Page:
Dismissing the Dis in Disability

by May 11, 2020Nonprofits, South Brunswick

Brunswick Community College’s Brunswick Interagency Program helps differently abled students develop their skills and gain employment within the community.

The joy of living! We all express it in different ways. As a volunteer at Novant Health Brunswick Medical Center, Allyson Borden spontaneously breaks into song at her cafeteria job. Katie Juda beams when she dreams of working with penguins in a zoo someday. Jill Meyer is a Special Olympics bowling and bocce champion who proudly displays her golden hardware. Rachael Teeples’ smile gives away how freeing it is to live independently and have a good-paying job. And you can’t wipe the smile off Essilevy Ivelisse Gandia-Colón’s face after she passed her Catholic Confirmation class studies. When you’re happy and you know it, such things happen!

Society has labeled all of these wonderful people as “intellectually or developmentally disabled,” but in truth there is no “dis” in their abilities and they are exceptional in the things they choose to do.

As Meyer’s mother, Tracey, says, “Jill is differently abled.” And Juda’s father, Wes, attests that she and her peers are capable, determined and need all the things everybody else does, including love, understanding, patience and good-paying or volunteer work to give their lives purpose. To that end, both of them are enrolled in Brunswick Community College’s Brunswick Interagency Program.

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Thanks to the federal Individuals with Disabilities Education Act and other national and state laws, every school-aged child in the United States who needs special education receives an Individualized Education Plan (IEP). Parents, educators and people who are familiar with the children, tailor the plans for them before they begin their schooling. The North Carolina Department of Public Instruction, along with Brunswick County Schools, also provides an Exceptional Children Program locally. It’s designed to assure that students with disabilities develop mentally, physically, emotionally and vocationally starting with kindergarten and going through grade 12.

For education after high school, for the last 35 years Brunswick Community College in Bolivia has been a model for North Carolina in innovative continuing education for the county’s Special Education students. The college offers its Brunswick Interagency Program (BIP), enabling post-high school adults to take classes in language arts, math, social studies, community living and vocational education at no cost. Students have opportunities throughout the year to enhance their daily living and social skills.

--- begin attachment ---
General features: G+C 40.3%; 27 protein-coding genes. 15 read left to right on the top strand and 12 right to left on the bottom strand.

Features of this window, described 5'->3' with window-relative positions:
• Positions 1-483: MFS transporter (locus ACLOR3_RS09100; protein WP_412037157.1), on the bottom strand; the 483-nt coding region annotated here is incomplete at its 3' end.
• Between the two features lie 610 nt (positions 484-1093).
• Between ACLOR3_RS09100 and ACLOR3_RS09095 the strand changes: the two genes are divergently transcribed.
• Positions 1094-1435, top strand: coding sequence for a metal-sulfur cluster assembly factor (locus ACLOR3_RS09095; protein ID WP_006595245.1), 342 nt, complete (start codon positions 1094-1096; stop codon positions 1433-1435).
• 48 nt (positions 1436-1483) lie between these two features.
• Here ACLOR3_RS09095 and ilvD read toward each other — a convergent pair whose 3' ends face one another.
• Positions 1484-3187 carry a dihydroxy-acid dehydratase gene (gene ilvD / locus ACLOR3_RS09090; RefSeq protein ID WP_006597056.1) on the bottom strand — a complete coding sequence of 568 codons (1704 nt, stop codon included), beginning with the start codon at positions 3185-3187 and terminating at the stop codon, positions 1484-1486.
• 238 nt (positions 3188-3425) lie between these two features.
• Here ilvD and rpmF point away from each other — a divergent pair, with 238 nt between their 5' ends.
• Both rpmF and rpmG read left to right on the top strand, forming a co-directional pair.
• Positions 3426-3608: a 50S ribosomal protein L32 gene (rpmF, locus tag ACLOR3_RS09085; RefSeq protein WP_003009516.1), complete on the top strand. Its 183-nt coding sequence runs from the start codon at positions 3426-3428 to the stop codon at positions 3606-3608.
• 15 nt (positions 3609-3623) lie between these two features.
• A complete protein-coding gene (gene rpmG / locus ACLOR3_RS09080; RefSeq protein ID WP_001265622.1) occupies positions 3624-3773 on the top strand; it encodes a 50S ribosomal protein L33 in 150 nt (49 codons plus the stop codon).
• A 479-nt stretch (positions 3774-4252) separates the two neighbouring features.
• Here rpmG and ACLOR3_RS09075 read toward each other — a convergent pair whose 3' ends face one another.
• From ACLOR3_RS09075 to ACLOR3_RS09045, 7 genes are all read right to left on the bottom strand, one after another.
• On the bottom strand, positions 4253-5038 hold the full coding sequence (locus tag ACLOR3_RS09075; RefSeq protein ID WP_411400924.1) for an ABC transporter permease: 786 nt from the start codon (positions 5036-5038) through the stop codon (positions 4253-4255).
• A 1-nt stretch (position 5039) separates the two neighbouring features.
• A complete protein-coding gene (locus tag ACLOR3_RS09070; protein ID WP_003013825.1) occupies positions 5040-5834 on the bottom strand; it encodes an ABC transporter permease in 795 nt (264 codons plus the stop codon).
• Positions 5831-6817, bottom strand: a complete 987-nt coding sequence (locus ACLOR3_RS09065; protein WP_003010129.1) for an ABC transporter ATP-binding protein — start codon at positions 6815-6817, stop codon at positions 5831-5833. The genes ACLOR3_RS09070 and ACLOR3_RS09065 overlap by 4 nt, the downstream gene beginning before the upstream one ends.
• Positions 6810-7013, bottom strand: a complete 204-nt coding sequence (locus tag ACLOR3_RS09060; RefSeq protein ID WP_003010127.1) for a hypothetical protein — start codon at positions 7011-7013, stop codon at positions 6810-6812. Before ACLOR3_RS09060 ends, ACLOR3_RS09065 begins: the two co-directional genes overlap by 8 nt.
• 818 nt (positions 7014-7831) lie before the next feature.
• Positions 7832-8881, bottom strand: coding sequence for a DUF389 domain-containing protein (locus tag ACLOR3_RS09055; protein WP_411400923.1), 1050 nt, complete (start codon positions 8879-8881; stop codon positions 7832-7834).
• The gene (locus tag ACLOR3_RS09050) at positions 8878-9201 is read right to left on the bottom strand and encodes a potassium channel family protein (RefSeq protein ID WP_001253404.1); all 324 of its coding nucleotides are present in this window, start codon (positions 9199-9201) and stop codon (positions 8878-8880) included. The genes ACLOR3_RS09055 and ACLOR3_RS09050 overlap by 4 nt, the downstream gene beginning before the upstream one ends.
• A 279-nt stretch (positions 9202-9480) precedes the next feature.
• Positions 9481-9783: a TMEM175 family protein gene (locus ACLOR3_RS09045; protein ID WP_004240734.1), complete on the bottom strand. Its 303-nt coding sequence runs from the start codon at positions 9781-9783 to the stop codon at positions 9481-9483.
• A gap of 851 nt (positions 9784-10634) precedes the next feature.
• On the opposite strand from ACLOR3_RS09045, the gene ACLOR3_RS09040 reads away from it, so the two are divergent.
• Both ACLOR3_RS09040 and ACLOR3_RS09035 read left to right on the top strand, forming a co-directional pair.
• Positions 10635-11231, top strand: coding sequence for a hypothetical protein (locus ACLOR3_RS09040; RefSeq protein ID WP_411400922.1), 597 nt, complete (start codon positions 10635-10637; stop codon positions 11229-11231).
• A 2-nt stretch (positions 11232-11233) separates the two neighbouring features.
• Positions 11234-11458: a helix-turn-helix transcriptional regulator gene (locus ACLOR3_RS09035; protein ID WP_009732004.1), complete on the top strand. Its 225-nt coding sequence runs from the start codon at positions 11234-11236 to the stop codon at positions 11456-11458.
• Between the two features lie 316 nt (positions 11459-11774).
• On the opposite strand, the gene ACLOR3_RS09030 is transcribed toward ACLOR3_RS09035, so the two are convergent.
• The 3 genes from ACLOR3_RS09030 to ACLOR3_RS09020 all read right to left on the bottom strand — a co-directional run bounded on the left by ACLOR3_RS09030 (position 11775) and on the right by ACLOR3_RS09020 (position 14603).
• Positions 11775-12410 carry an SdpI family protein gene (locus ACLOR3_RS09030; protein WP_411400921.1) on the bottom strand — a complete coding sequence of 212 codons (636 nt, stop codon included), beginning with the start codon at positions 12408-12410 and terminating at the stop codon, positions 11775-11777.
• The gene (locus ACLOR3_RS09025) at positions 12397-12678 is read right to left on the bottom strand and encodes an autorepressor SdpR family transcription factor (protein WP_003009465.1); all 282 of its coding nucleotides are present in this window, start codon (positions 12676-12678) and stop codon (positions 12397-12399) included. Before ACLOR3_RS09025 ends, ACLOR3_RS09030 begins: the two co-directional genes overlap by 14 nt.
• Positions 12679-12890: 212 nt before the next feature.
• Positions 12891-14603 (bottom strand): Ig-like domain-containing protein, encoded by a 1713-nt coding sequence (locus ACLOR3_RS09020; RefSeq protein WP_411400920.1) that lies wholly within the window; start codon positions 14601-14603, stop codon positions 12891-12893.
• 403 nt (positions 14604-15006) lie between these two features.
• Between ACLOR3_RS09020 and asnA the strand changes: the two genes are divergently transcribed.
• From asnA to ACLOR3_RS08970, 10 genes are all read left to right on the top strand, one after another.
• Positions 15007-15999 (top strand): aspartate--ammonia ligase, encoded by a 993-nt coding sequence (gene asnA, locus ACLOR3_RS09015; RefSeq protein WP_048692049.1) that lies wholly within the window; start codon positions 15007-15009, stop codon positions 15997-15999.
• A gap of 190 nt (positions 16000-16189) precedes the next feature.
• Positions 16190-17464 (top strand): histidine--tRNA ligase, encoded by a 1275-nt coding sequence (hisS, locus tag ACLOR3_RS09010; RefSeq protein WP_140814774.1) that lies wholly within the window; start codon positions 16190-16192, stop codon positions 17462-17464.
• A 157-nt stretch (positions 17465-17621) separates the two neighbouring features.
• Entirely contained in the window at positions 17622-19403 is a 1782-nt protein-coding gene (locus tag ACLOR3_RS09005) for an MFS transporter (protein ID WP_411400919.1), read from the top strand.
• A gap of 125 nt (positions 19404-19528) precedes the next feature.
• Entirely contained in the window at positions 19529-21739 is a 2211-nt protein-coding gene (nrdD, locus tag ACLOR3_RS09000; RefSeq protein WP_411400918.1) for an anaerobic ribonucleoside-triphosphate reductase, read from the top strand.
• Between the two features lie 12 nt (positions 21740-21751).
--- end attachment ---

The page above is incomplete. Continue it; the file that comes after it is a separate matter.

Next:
A component of BIP is Supported Employment Services, a collaboration with the N.C. Division of Vocational Rehabilitation and Trillium Health Resources. The program provides students with employment on custodial, cafeteria and grounds crews on the main campus. Students can also learn about horticulture in the campus greenhouse through an elective course known as Brunswick Blooms.

There are 131 students in BIP, supported by a dozen instructors, three teaching assistants, two work crew supervisors and a job coach, says Program Director LeAnn Cecil. The students range in age from 17 to 74, as the college has a program designed specifically for senior citizens.

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“Our primary objective is to support our students in gaining the daily living, academic and social skills they need to enhance their independence,” Cecil says.

She explains that it is a safe environment to try new things while the students are deciding their areas of interest. The goal for many of the students, she says, is employment within the community, and BIP helps them develop their skills to achieve their objective.

“We train the best employees in the world,” Cecil says. “Our students are happy to come to work, they obey the rules, they are energetic and are very dependable.” She acknowledges there are some who prefer not to go into the workforce and choose to remain as students well into their senior years, which is perfectly fine.

In the greenhouse, Instructor Amy Bodnarik explains that the elective course has 60 diverse students this semester. It not only helps students learn to categorize, raise and sustain the health of the plant life, but also instructs them on the business end of horticulture. They are currently developing plans to partner with local businesses on a project to sell the plants by providing them free samples. They’ll use marketing techniques to inform the businesses’ customers they can purchase plants, similar to the samples, directly from Brunswick Blooms. The objective is to increase sales of the greenhouse products to fund the existence and expansion of the structure itself and raise awareness for the BIP.